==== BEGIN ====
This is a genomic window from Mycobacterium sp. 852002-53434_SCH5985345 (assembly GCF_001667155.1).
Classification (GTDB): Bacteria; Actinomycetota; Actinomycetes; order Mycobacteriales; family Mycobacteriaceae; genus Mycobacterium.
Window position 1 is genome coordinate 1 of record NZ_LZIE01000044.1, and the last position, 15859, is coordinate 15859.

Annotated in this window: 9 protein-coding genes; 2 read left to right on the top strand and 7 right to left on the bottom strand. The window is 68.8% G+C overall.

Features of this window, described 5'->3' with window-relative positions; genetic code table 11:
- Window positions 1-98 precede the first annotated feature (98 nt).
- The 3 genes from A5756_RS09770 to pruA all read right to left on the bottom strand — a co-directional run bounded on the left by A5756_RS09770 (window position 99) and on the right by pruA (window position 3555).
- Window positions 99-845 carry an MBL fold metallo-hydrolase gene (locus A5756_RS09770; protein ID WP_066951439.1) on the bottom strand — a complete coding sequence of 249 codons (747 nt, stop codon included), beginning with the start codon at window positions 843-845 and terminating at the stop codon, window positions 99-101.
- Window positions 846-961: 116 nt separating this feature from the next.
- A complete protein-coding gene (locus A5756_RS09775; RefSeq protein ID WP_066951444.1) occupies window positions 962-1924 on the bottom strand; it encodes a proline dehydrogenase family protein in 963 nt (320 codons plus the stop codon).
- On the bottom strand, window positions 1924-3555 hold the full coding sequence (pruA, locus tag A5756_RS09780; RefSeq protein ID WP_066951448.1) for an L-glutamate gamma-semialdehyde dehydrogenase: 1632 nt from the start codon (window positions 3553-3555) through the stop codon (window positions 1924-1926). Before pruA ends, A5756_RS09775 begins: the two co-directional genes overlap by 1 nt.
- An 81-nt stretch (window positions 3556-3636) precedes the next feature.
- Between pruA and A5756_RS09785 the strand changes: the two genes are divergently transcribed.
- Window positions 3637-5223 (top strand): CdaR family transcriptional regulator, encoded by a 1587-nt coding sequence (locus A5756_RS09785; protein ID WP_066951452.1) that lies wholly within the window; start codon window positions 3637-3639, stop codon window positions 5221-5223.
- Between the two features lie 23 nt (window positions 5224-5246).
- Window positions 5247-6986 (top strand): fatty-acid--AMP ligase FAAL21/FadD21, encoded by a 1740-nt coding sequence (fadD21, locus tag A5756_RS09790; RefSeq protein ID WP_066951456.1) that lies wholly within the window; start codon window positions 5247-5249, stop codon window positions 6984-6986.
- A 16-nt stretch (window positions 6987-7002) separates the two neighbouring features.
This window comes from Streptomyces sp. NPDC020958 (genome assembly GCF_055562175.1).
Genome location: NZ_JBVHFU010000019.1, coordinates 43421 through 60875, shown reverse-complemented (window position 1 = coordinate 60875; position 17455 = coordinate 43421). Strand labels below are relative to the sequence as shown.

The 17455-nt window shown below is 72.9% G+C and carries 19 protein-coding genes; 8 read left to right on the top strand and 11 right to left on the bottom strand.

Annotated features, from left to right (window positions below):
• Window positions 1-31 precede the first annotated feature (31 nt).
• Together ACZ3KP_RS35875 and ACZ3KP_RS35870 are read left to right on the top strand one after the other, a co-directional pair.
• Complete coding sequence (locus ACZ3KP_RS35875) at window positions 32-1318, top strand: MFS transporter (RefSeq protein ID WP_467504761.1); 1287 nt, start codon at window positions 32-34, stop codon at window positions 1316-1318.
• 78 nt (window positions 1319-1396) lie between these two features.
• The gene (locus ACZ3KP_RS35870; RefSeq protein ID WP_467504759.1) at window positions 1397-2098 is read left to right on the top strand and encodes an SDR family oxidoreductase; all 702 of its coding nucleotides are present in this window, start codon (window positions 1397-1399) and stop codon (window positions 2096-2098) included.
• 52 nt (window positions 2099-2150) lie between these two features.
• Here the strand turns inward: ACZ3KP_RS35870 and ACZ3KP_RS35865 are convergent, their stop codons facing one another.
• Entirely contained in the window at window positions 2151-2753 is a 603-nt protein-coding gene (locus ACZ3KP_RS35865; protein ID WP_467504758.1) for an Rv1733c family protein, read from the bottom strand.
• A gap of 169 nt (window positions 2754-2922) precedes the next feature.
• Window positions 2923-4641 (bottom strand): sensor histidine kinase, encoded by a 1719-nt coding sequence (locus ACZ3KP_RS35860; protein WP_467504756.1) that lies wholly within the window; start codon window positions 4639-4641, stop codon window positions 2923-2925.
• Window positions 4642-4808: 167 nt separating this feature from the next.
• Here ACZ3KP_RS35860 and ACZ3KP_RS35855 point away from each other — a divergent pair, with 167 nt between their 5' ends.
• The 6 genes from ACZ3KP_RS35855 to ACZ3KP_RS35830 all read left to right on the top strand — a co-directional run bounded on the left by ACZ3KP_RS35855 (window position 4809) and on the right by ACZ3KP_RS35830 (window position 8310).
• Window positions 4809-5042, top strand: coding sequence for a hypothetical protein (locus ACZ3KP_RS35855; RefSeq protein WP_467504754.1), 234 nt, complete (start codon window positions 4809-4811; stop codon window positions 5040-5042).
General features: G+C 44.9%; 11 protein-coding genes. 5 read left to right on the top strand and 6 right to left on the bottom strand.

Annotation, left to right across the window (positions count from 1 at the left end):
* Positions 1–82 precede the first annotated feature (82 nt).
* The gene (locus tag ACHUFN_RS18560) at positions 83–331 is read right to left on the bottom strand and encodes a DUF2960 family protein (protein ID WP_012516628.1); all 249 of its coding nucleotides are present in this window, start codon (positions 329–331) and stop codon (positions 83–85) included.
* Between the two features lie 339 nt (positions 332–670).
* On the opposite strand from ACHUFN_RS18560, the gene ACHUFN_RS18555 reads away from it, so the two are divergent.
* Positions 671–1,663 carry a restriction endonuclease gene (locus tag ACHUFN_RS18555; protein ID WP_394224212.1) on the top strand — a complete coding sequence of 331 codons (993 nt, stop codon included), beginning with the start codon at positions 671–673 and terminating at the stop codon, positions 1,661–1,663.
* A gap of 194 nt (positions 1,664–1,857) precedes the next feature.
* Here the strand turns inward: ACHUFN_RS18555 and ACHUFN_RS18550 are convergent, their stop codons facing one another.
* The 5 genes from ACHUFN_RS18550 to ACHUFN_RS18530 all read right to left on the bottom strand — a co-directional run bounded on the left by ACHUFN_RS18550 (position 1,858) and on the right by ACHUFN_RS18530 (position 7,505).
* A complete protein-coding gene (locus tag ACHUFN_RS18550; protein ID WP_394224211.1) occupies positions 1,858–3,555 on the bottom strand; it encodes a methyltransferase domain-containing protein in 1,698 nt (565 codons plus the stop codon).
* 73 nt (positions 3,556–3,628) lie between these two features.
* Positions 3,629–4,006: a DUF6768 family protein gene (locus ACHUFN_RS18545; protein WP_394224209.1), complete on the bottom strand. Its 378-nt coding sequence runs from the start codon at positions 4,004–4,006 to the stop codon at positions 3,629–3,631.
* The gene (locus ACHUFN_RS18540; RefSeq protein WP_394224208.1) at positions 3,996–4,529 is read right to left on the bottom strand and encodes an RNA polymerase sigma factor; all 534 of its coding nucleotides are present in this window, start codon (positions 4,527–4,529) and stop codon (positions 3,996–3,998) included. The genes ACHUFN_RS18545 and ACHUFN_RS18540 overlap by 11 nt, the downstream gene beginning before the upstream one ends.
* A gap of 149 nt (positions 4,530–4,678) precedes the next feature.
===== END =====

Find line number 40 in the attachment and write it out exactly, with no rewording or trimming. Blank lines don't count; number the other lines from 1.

* Between the two features lie 339 nt (positions 332–670).